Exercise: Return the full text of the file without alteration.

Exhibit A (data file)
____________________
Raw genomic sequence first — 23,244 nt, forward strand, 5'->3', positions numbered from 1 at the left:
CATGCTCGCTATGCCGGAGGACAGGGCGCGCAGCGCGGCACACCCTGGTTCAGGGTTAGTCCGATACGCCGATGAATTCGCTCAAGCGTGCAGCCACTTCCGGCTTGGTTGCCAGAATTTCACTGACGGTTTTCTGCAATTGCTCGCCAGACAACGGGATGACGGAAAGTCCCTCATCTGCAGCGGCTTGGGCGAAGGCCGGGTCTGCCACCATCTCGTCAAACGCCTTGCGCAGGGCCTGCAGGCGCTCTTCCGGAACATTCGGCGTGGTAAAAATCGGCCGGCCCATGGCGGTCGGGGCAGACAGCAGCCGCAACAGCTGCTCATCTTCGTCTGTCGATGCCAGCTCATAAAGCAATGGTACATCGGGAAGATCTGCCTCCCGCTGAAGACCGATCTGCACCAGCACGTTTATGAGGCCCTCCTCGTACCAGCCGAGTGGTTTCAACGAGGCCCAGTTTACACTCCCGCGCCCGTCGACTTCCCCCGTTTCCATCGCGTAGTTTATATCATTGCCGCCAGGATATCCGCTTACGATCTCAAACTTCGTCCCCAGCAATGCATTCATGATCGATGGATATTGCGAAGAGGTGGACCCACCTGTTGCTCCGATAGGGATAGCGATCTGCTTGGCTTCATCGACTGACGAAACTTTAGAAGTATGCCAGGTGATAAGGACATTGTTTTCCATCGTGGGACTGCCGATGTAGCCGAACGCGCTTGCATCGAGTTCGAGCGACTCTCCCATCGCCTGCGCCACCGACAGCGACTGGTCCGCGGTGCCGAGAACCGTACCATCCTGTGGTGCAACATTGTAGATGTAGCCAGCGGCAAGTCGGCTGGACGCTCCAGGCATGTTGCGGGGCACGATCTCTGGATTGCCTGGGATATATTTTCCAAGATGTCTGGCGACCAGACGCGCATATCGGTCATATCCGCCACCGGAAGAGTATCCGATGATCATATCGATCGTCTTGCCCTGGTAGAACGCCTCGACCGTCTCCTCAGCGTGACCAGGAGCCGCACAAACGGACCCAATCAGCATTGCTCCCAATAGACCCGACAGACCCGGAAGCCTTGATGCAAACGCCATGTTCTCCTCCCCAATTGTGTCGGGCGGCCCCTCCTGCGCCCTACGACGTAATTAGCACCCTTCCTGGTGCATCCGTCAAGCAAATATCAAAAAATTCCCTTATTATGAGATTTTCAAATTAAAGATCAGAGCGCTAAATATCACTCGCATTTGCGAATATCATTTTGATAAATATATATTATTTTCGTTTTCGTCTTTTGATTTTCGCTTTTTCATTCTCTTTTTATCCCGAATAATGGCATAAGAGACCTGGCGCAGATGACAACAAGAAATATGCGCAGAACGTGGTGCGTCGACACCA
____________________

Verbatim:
Raw genomic sequence first — 23,244 nt, forward strand, 5'->3', positions numbered from 1 at the left:
CATGCTCGCTATGCCGGAGGACAGGGCGCGCAGCGCGGCACACCCTGGTTCAGGGTTAGTCCGATACGCCGATGAATTCGCTCAAGCGTGCAGCCACTTCCGGCTTGGTTGCCAGAATTTCACTGACGGTTTTCTGCAATTGCTCGCCAGACAACGGGATGACGGAAAGTCCCTCATCTGCAGCGGCTTGGGCGAAGGCCGGGTCTGCCACCATCTCGTCAAACGCCTTGCGCAGGGCCTGCAGGCGCTCTTCCGGAACATTCGGCGTGGTAAAAATCGGCCGGCCCATGGCGGTCGGGGCAGACAGCAGCCGCAACAGCTGCTCATCTTCGTCTGTCGATGCCAGCTCATAAAGCAATGGTACATCGGGAAGATCTGCCTCCCGCTGAAGACCGATCTGCACCAGCACGTTTATGAGGCCCTCCTCGTACCAGCCGAGTGGTTTCAACGAGGCCCAGTTTACACTCCCGCGCCCGTCGACTTCCCCCGTTTCCATCGCGTAGTTTATATCATTGCCGCCAGGATATCCGCTTACGATCTCAAACTTCGTCCCCAGCAATGCATTCATGATCGATGGATATTGCGAAGAGGTGGACCCACCTGTTGCTCCGATAGGGATAGCGATCTGCTTGGCTTCATCGACTGACGAAACTTTAGAAGTATGCCAGGTGATAAGGACATTGTTTTCCATCGTGGGACTGCCGATGTAGCCGAACGCGCTTGCATCGAGTTCGAGCGACTCTCCCATCGCCTGCGCCACCGACAGCGACTGGTCCGCGGTGCCGAGAACCGTACCATCCTGTGGTGCAACATTGTAGATGTAGCCAGCGGCAAGTCGGCTGGACGCTCCAGGCATGTTGCGGGGCACGATCTCTGGATTGCCTGGGATATATTTTCCAAGATGTCTGGCGACCAGACGCGCATATCGGTCATATCCGCCACCGGAAGAGTATCCGATGATCATATCGATCGTCTTGCCCTGGTAGAACGCCTCGACCGTCTCCTCAGCGTGACCAGGAGCCGCACAAACGGACCCAATCAGCATTGCTCCCAATAGACCCGACAGACCCGGAAGCCTTGATGCAAACGCCATGTTCTCCTCCCCAATTGTGTCGGGCGGCCCCTCCTGCGCCCTACGACGTAATTAGCACCCTTCCTGGTGCATCCGTCAAGCAAATATCAAAAAATTCCCTTATTATGAGATTTTCAAATTAAAGATCAGAGCGCTAAATATCACTCGCATTTGCGAATATCATTTTGATAAATATATATTATTTTCGTTTTCGTCTTTTGATTTTCGCTTTTTCATTCTCTTTTTATCCCGAATAATGGCATAAGAGACCTGGCGCAGATGACAACAAGAAATATGCGCAGAACGTGGTGCGTCGACACCA